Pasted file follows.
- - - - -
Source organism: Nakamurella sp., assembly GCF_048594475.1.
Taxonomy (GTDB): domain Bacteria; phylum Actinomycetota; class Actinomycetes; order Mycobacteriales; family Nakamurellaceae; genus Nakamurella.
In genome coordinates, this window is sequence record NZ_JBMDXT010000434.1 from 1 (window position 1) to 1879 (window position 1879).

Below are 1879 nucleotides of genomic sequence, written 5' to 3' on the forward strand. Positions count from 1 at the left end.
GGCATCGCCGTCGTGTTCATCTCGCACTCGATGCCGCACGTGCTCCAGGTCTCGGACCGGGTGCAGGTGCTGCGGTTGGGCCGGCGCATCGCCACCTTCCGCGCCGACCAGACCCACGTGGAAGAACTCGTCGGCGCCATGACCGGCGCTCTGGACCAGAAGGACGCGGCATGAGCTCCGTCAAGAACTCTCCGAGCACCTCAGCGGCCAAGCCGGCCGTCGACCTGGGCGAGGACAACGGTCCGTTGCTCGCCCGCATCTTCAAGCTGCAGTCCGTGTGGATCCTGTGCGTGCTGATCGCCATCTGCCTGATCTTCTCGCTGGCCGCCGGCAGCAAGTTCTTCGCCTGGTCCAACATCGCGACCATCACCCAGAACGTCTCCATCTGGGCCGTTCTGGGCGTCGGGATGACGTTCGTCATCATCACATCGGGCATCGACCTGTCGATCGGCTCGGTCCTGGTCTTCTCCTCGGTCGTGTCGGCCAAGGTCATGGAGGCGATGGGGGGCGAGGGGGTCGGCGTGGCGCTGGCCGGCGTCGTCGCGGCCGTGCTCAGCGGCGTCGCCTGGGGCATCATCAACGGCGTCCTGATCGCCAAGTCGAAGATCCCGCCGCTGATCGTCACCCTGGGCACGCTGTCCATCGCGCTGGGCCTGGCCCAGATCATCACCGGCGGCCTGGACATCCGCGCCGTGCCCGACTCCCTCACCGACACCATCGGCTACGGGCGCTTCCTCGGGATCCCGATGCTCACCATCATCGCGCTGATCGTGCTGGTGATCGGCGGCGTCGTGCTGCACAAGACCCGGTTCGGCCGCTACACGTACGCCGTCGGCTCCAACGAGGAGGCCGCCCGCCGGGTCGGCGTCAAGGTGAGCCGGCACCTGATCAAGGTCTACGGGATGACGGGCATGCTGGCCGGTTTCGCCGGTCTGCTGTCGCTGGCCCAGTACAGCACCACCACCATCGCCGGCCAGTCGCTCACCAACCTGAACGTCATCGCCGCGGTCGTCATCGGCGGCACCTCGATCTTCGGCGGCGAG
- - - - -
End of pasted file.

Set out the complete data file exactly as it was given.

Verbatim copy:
Source organism: Nakamurella sp., assembly GCF_048594475.1.
Taxonomy (GTDB): domain Bacteria; phylum Actinomycetota; class Actinomycetes; order Mycobacteriales; family Nakamurellaceae; genus Nakamurella.
In genome coordinates, this window is sequence record NZ_JBMDXT010000434.1 from 1 (window position 1) to 1879 (window position 1879).

Below are 1879 nucleotides of genomic sequence, written 5' to 3' on the forward strand. Positions count from 1 at the left end.
GGCATCGCCGTCGTGTTCATCTCGCACTCGATGCCGCACGTGCTCCAGGTCTCGGACCGGGTGCAGGTGCTGCGGTTGGGCCGGCGCATCGCCACCTTCCGCGCCGACCAGACCCACGTGGAAGAACTCGTCGGCGCCATGACCGGCGCTCTGGACCAGAAGGACGCGGCATGAGCTCCGTCAAGAACTCTCCGAGCACCTCAGCGGCCAAGCCGGCCGTCGACCTGGGCGAGGACAACGGTCCGTTGCTCGCCCGCATCTTCAAGCTGCAGTCCGTGTGGATCCTGTGCGTGCTGATCGCCATCTGCCTGATCTTCTCGCTGGCCGCCGGCAGCAAGTTCTTCGCCTGGTCCAACATCGCGACCATCACCCAGAACGTCTCCATCTGGGCCGTTCTGGGCGTCGGGATGACGTTCGTCATCATCACATCGGGCATCGACCTGTCGATCGGCTCGGTCCTGGTCTTCTCCTCGGTCGTGTCGGCCAAGGTCATGGAGGCGATGGGGGGCGAGGGGGTCGGCGTGGCGCTGGCCGGCGTCGTCGCGGCCGTGCTCAGCGGCGTCGCCTGGGGCATCATCAACGGCGTCCTGATCGCCAAGTCGAAGATCCCGCCGCTGATCGTCACCCTGGGCACGCTGTCCATCGCGCTGGGCCTGGCCCAGATCATCACCGGCGGCCTGGACATCCGCGCCGTGCCCGACTCCCTCACCGACACCATCGGCTACGGGCGCTTCCTCGGGATCCCGATGCTCACCATCATCGCGCTGATCGTGCTGGTGATCGGCGGCGTCGTGCTGCACAAGACCCGGTTCGGCCGCTACACGTACGCCGTCGGCTCCAACGAGGAGGCCGCCCGCCGGGTCGGCGTCAAGGTGAGCCGGCACCTGATCAAGGTCTACGGGATGACGGGCATGCTGGCCGGTTTCGCCGGTCTGCTGTCGCTGGCCCAGTACAGCACCACCACCATCGCCGGCCAGTCGCTCACCAACCTGAACGTCATCGCCGCGGTCGTCATCGGCGGCACCTCGATCTTCGGCGGCGAG